Daily Archives: June 8, 2009

The Return of El Niño?: CPC says We Are on “El Niño Watch”

*Sea surface temperatures rising along the equator signal a possible return to El Nino*
*Sea surface temperatures rising along the equator signal a possible return to El Nino*

 Listen up all weather nerds!

Are you a skier? *Cue the horror music* Well I have some…unfortunate, less-than-pleasing news to deliver. Of course, the news I’m about to deliver is not exactly 100% likely yet, but there are definite signs skiers and snow lovers may have a rough winter for the 2009-2010 season if the CPC (Climate Prediction Center) is accurate in their latest assessments.

According to the prediction center, “Conditions are favorable for a transition from ENSO-neutral conditions to El Niño conditions during June-August 2009”. Mind you we went from a La Nina this past winter to a neutral pattern this spring and a possible El Nino by this summer. Typically these transitions don’t happen so fast, but this is a particularly weird weather year anyway so why not break all the rules it can?

It is important to note that the “recent oceanic and atmospheric anomalies are consistent with ENSO-neutral conditions, but also reflect the evolution towards a potential El Nino”. For the full report click here. This is pretty much all the information the CPC wants to give at this time which is smart so as not to set the public expectations too high this winter…or low for that matter. But maybe it’s good to review what El Nino winters typically mean for the Pacific Northwest. I think I gave it away in the 1st paragraph by telling all skiers to run for cover:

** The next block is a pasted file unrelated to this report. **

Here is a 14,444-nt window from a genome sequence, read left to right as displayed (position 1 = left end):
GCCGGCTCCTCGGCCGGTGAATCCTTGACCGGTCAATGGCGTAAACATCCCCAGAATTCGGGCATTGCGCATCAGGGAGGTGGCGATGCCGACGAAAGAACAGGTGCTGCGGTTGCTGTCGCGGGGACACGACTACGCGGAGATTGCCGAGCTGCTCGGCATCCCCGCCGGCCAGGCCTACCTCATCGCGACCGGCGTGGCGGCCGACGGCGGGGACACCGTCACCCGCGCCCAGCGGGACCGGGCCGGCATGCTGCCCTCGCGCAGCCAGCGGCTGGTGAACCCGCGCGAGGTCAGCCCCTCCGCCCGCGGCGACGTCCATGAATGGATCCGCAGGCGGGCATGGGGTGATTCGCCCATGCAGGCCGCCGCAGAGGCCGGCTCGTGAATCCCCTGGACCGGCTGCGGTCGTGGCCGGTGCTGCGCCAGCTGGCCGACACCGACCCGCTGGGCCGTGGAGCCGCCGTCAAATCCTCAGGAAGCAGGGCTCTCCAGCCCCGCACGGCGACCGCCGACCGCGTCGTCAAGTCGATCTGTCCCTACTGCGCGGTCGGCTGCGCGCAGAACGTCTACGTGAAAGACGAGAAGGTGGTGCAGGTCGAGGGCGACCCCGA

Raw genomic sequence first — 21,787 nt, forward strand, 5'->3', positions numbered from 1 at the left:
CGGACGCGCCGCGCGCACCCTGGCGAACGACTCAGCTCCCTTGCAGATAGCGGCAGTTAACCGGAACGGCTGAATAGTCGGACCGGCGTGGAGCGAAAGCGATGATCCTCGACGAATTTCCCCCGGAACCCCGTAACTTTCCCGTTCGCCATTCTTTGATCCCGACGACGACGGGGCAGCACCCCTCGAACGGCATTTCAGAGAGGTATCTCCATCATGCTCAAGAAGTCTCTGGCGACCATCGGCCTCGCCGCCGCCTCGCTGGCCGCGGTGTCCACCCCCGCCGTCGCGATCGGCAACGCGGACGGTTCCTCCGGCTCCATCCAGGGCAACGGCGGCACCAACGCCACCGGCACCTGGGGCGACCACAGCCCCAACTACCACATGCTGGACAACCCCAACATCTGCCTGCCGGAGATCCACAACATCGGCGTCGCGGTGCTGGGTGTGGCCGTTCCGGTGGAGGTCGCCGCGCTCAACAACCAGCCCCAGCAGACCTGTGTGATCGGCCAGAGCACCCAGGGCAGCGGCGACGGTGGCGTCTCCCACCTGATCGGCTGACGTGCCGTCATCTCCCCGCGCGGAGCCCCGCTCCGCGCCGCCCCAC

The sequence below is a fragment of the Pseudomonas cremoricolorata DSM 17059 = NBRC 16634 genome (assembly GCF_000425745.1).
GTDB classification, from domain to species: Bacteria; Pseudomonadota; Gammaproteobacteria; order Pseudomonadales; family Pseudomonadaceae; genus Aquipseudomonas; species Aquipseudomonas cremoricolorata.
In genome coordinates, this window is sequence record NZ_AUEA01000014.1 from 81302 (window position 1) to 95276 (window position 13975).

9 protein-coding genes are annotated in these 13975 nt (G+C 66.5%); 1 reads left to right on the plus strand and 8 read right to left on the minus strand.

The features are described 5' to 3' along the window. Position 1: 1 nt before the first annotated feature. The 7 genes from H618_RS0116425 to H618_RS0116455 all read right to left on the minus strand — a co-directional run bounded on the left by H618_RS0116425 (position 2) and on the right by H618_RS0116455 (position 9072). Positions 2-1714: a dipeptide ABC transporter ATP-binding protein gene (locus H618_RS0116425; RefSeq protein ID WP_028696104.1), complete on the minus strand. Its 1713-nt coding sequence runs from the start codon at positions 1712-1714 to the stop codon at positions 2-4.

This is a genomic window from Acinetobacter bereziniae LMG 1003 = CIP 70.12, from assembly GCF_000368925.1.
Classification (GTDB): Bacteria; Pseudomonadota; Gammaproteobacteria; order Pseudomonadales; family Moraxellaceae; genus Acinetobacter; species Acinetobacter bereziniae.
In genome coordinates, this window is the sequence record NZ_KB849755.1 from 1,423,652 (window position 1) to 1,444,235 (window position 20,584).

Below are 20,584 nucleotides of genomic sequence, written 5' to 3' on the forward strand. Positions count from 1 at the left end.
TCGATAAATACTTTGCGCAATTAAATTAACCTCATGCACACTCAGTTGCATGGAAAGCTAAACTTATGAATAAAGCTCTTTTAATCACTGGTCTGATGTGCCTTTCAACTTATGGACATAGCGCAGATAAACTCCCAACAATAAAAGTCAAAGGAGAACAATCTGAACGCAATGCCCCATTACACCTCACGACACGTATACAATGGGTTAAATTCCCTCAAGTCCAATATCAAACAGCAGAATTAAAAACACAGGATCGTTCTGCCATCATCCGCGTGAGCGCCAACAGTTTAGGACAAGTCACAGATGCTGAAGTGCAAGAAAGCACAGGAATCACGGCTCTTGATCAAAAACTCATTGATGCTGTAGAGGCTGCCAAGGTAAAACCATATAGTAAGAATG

The top picture illustrates a TYPICAL El Nino pattern while the bottom illustrates a TYPICAL La Nina pattern. I put the words “typical” in all caps because they don’t always pan out a certain way all the time. For instance, El Ninos are typically warm and dry, but we went through a weak El Nino pattern in the winter of 2006-2007 which featured one heck of a rainstorm/flooding followed by an arctic intrusion in November 2006 and another in January 2007 with a decent snowfall two days before Christmas. That winter was anything but “warm” and “dry”. It was also a good year for the mountains, though the season started a tad late.

And then you can look at this winter, 2008-2009 (which ended up being a La Nina), which started off horrendously in November, got the wheels turning in December and finished beautifully in March. It was quite the variable winter. So you can see why saying this winter will be “warm and dry” or “warm and wet” is too bold of a call to make this early. Heck, it will likely be too early to predict what this winter will be like until March 2010 😉

So I suppose the best thing to do is stay tuned to updates. If the sea surface temperatures rise anymore, we could be looking at an El Nino winter this next winter which could mean many things.

So what do the next 7 days have in store for us? More of the same weather we’ve been having: partly sunny with morning clouds and high temperatures in the low to mid 70s with a few showers mid week, though this weekend looks cloudy, drizzly and cooler.

Have a fantastic evening,

Matthew Leach

Forecasting Kitsap